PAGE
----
Festivus pole to go up in Florida Capitol rotunda

TALLAHASSEE —A nearly 6-foot-tall "Festivus" pole made from empty beer cans will be put up in the Florida Capitol this week as a not-so-subtle protest to the recent placement of a Christmas nativity scene.

The mock monument will be erected most likely on Wednesday in the same first-floor rotunda as a nativity scene depicting the birth of Jesus Christ put up last week by the Florida Prayer Network.

"I still chuckle, I literally can't believe there will be a pile of Pabst Blue Ribbon cans in the state rotunda," said Chaz Stevens, a Deerfield Beach resident who applied to the state Department of Management Services to put the Festivus pole on display.

Stevens, who operates a blog that focuses on South Florida politics, said the intent of the Festivus pole is to make a political statement on the need for the separation of church and state.

He compared the Festivus pole with the nativity scene as "my ridiculous statement versus what I consider, as an atheist, as their ridiculous statement."

Festivus is a "holiday" created for the TV sitcom "Seinfeld" as a non-commercial festival "for the rest of us" in the Christmas and year-end holiday season. Festivus, celebrated Dec. 23, comes with a ceremonial post-dinner "airing of the grievances" in which participants describe how they have been disappointed by others in the past year and engage in "feats of strength."

Festivus purists may favor a more-simple unadorned aluminum pole, but Stevens said the use of beer cans is in line with the irreverent spirit of those who celebrate the holiday.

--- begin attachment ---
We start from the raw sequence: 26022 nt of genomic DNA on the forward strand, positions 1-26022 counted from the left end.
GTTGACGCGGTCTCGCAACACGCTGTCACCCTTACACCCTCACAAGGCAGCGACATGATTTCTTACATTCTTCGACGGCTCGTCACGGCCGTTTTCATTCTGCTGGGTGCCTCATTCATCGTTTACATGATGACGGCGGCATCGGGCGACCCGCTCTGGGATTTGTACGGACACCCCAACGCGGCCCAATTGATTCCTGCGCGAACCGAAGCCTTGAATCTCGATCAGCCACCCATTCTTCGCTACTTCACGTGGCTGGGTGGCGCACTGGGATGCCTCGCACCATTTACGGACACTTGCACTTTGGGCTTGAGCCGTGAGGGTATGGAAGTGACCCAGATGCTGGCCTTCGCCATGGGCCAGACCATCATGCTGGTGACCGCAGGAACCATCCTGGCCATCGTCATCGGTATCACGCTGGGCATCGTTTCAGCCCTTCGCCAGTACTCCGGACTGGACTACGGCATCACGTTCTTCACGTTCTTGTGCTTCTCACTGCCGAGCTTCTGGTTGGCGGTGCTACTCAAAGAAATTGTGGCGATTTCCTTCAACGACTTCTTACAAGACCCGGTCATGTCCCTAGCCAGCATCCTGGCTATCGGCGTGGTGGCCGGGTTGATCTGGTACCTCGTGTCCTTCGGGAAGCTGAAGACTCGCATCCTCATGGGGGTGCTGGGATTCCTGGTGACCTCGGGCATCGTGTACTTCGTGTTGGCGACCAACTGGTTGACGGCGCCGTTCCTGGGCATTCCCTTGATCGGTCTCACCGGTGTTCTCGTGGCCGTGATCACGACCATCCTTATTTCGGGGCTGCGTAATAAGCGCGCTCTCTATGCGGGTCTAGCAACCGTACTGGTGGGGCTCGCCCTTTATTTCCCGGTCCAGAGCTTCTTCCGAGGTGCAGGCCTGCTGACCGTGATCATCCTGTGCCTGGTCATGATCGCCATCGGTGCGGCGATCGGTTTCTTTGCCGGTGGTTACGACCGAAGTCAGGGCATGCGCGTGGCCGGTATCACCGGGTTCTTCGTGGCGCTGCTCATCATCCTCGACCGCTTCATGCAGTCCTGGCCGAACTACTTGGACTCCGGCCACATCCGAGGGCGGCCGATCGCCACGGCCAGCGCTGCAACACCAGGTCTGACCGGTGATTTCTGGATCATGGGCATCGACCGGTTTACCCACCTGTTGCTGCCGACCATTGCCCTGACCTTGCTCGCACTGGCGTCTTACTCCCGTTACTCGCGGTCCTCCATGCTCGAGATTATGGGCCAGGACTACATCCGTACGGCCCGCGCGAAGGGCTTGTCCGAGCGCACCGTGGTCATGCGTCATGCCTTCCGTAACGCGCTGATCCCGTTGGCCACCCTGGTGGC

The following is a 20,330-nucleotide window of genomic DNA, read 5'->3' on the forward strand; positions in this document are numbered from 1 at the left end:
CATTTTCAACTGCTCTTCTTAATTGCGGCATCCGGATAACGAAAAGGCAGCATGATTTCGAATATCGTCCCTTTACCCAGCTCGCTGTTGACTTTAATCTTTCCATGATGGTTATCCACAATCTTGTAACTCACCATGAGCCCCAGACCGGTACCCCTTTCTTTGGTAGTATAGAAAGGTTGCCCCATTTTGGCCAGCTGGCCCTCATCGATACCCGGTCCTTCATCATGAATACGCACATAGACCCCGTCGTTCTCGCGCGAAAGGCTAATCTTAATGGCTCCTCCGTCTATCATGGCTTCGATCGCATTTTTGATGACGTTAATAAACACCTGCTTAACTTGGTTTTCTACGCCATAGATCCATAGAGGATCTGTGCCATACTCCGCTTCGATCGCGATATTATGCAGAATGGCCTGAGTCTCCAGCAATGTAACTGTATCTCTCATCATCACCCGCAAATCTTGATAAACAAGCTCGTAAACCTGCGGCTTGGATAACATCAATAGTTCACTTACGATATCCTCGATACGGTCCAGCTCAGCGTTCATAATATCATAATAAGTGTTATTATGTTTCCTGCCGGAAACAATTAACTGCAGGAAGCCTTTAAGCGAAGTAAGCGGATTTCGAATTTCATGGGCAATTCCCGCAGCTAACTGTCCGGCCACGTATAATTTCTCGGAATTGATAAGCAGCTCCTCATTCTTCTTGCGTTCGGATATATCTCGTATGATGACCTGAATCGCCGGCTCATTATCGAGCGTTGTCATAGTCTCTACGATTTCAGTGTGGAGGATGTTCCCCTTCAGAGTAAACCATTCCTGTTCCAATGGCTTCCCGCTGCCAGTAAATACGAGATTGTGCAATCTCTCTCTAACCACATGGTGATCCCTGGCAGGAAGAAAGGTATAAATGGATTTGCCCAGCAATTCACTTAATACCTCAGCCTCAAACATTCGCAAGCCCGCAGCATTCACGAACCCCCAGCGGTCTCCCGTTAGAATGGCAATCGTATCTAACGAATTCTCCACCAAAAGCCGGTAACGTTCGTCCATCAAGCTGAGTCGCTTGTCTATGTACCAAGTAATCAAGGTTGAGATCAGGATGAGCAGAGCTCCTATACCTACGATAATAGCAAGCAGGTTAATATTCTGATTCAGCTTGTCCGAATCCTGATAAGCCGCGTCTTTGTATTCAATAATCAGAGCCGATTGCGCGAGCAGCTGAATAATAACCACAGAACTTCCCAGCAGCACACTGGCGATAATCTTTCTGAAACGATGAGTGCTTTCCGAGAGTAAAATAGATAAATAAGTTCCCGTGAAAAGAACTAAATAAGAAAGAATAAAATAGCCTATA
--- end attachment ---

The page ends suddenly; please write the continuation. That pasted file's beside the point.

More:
Late last week, the Madison, Wisc.-based Freedom From Religion Foundation, which advocates for non-theists and promotes the separation of church and state, also set up a "Bill of Rights nativity" banner in the rotunda. The foundation's banner states: "At this season of the Winter Solstice, we celebrate the Birth of the Unconquered Sun — the TRUE reason for the season."

Pam Olsen, president of the Florida Prayer Network, said last week that such displays only "shine more light" on her group's message that she said isn't to be viewed as a state-sponsorship of religion.

"It's their right, they have a right to exercise freedom of speech, that's what America is about," Olsen said. "It doesn't faze me, it doesn't faze the God I serve."

Stevens, a member of the American Civil Liberties Union, requested the Festivus display space from the state Department of Management Services after reading about the nativity display. A preliminary approval was given Friday with the formal approval made Monday.

Ben Wolf, a spokesman for the Department of Management Services, said as long as there is space available, and the proposed display meets state guidelines, it would likely get approval.

"As long as it meets those guidelines and there is space available in the capitol, DMS is happy to allow all cultures, and denominations, and committees and groups to put up their holiday displays," Wolf said.

The department does limit the height of displays based on where they are located in the rotunda, and prohibits displays from blocking permanent memorials such as the Civil Rights and Veterans halls of fame. There are rules against noise and impeding official business.


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